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Repentance means facing reality of sins — including racism

Repentance means facing reality of sins — including racism

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Yesterday was Juneteenth, when enslaved human beings in the South, in our backyard of Galveston, were informed that they were free on June 19, 1865. In honor of Juneteenth, our family watched the Netflix documentary 13th, which explores how a loophole in the Thirteenth Amendment, which abolished indentured servitude in the United States except as punishment for a crime, allowed the criminalization of African Americans to keep them in bondage. Chronicling the history of Jim Crow and legislation that was disproportionately punitive against people of color, 13th exposed how white supremacy, or whiteness — the belief that white people are superior to those of all other races — has criminalized people based on the color of their skin and embedded that racist ideology in the American psyche.

Looking at our preteen and teenager as they watched 13th, innocence draining from their faces, I wondered, “What do we do with the inescapable reality of racism? How can our faith get us out of this sinful mess?” In the documentary, Kevin Gannon, professor of history at Grandview University, said, “We are a product of a history that our ancestors chose if we’re white. If we are black, we are products of the ancestry our ancestors most likely did not choose. Yet, here we all are together: the products of that set of choices. We have to understand that in order to escape from it.” There was my answer: the penitent work of Christianity.

Jesus began his ministry preaching, “Repent, for the kingdom of heaven is near.” Repentance was foundational for a life committed to ushering in God’s realm, where oppression and injustice are no more, where marginalized voices are brought to the center of public attention, and where every piece of God’s creation that has been broken apart and beaten down by sin, including the sins of racism and white supremacy, are reconciled to the heart of our creator. Repentance means to turn around, take a new direction. When ashes are imposed on Christians’ foreheads on Ash Wednesday, ministers might say, “Turn away from sin and believe the good news.” To repent is to recognize evil for what it is, leave it in the rearview mirror, and return to God like a toddler running back into their parent’s loving arms.

Repentance can deliver us out of this sinful mess, but that work must be intentional. Austin Channing Brown names this in her book, I’m Still Here: Black Dignity in a World Made for Whiteness: “The ideology that whiteness is supreme ... permeates the air we breathe — in our schools, in our offices, and in our country’s common life. White supremacy is a tradition that must be named and a religion that must be renounced. When this work has not been done, those who live in whiteness become oppressive, whether intentional or not.” Jesus puts it plainly: “Produce fruit in keeping with repentance” (Matthew 3:8). A penitential question, then, for the self-reflective Christian asks, “Am I producing fruit that comes from repentance or from whiteness?”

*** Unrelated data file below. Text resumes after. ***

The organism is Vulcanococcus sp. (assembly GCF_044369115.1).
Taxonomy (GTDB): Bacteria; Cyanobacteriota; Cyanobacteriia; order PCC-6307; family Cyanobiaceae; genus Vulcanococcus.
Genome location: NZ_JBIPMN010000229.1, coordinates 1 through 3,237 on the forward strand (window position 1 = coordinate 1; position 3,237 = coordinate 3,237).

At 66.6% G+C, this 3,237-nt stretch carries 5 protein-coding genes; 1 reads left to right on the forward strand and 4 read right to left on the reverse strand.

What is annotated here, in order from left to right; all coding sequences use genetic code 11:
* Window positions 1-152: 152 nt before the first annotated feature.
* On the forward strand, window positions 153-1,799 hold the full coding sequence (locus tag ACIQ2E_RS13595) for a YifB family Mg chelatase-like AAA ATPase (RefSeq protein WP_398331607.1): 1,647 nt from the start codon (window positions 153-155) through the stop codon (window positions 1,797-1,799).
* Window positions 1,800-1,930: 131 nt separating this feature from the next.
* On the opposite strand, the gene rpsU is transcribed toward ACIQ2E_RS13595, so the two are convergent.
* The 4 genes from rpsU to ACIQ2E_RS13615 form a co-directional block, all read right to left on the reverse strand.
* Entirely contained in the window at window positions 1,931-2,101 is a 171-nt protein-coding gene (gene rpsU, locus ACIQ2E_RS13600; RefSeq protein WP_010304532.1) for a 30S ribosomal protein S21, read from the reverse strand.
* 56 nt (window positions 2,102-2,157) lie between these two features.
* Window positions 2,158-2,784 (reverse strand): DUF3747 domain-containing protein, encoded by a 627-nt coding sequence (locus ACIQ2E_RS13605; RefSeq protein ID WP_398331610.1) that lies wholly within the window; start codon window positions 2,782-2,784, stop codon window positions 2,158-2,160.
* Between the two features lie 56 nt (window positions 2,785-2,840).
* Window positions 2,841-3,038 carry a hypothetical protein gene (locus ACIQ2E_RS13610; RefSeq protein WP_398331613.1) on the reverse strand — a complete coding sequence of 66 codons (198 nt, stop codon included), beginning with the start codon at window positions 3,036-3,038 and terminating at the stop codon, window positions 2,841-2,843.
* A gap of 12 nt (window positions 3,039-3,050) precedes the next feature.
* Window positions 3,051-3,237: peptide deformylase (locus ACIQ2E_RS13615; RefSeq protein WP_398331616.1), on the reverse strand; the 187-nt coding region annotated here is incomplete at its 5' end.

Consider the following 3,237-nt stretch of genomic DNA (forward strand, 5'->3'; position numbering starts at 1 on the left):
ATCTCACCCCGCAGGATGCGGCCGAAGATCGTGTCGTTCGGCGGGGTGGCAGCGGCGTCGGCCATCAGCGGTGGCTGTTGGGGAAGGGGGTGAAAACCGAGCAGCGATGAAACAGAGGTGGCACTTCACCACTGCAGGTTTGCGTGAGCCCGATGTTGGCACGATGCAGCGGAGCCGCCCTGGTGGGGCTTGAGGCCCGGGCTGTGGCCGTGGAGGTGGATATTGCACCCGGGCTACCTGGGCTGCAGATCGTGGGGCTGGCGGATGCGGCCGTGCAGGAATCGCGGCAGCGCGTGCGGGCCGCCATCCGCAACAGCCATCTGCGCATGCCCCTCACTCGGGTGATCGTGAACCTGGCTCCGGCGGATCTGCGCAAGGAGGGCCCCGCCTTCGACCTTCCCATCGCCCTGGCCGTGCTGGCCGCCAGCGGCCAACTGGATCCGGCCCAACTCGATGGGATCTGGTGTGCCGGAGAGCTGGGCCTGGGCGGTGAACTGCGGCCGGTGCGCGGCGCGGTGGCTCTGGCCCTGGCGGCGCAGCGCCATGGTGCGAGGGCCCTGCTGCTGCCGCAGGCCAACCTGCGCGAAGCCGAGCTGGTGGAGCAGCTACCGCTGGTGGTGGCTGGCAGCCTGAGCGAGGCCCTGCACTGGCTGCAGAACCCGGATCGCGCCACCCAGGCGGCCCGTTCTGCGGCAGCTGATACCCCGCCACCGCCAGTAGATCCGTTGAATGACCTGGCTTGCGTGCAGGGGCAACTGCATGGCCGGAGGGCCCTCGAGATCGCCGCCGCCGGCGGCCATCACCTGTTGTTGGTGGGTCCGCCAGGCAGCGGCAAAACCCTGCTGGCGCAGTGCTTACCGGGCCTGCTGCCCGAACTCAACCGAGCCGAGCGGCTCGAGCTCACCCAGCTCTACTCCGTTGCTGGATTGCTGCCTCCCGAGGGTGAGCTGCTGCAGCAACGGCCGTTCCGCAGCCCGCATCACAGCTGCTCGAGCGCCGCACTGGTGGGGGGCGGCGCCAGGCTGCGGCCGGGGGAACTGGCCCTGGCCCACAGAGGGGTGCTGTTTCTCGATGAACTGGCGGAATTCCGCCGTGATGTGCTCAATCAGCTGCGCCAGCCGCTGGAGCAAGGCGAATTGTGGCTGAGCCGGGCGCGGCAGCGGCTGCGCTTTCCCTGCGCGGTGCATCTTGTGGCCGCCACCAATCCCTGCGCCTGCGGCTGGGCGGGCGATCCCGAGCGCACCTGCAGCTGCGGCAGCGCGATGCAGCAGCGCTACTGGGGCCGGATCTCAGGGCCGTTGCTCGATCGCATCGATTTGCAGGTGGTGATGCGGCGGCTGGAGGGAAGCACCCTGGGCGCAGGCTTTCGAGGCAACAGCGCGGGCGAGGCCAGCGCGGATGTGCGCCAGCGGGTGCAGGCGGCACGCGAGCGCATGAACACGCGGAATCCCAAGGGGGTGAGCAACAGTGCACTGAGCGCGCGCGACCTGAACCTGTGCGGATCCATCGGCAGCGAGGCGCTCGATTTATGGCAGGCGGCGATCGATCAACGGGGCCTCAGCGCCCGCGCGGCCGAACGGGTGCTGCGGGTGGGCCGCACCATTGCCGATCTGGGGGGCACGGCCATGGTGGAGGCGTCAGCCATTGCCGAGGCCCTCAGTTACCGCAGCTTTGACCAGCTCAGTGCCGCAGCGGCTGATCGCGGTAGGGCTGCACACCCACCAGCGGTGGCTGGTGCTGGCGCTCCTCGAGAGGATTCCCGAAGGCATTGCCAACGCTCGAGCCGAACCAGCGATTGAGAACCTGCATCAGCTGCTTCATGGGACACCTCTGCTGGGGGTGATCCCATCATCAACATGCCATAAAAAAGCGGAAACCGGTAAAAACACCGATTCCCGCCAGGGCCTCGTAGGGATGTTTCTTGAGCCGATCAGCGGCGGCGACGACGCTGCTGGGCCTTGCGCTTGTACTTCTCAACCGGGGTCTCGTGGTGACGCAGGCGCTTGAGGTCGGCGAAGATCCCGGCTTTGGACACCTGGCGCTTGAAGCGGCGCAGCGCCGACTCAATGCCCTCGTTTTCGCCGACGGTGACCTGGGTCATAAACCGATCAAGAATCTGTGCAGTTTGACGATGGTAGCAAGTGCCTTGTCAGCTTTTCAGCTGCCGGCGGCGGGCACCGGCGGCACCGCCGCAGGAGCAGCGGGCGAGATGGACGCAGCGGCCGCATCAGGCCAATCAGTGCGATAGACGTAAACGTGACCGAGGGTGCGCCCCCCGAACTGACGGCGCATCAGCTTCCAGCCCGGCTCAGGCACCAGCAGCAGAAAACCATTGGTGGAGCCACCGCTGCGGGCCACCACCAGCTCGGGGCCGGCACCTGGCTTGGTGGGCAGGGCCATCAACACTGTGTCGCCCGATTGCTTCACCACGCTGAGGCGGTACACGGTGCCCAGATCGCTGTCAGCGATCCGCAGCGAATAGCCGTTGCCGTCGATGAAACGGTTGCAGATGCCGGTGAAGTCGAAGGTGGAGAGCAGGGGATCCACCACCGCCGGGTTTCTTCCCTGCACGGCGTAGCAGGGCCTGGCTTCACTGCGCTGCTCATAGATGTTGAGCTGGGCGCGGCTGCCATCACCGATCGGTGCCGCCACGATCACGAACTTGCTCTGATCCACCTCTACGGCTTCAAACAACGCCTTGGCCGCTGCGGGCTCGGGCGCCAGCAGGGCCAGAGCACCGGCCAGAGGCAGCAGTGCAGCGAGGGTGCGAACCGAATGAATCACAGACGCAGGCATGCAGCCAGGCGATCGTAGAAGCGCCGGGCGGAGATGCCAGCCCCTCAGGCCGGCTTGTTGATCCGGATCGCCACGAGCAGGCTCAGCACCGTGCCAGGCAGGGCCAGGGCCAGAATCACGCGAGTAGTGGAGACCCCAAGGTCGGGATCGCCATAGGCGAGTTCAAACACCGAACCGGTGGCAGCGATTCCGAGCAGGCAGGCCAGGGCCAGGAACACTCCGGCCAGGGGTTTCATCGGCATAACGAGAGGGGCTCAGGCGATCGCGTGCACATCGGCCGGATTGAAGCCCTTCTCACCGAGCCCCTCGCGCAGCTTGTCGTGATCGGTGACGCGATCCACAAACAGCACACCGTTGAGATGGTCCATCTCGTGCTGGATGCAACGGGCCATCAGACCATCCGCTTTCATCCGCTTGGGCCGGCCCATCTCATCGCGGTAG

On Monday, night several pastors, police officers and local leaders gathered on the Bryan Municipal Building steps. The multiracial group stood together denouncing racism in light of recent murders of black people and public outcry over their deaths. The religious leaders demonstratively stated their intention “to be a part of the ongoing movement for racial justice.” It was a good and necessary moment. As moments that recognize the sin of racism produce repentance, the ongoing movement of anti-racism work will produce salvation if we remain faithful.

What does that faithful work look like? Speaking up. After a police officer pressed his knee against George Floyd’s neck for nearly nine minutes, choking him to death, elaborately false commentaries surfaced about Floyd, saying he was a criminal and deserved what happened to him. Regardless of Floyd’s past actions, as Bryan Stevenson, the founder of the Equal Justice Initiative, says, “Each of us is more than the worst thing we’ve ever done.” Speaking up against rhetoric that criminalizes and, consequently, dehumanizes someone because of their skin color is the urgent anti-racism work of Christianity. It is the faithful confession that calling someone “criminal” has dangerous consequences.

History reveals this sinful reality, for example, in the death of Emmett Till, a 14-year-old black child tortured and murdered by white men in Mississippi in August 1955. The killers were acquitted by an all-white, all-male jury based largely on the elaborately false testimony of a white woman who claimed that Till grabbed her and put his hands on her waist. According to the religion of white supremacy, Till was a criminal who deserved to die. According to Christianity, Till was a child of God who should still be alive. Without repentance, history repeats itself.

The greatest gift of Christianity is not admittance into a club where you are saved and everyone else is not. It’s being transformed into a new creation where love casts out all fear, including our fear of facing the reality of racism, and how those of us who look like me have benefited from it, and what we need to do to dismantle it. One of the greatest gifts of the Christian life is repentance: breaking cycles of violence and accepting the joy and the cost of walking with Jesus in that reparative work. It’s a hopeful path out of this sinful mess and into salvation.


The Rev. Dan De Leon is the pastor of Friends Congregational Church, United Church of Christ, College Station.

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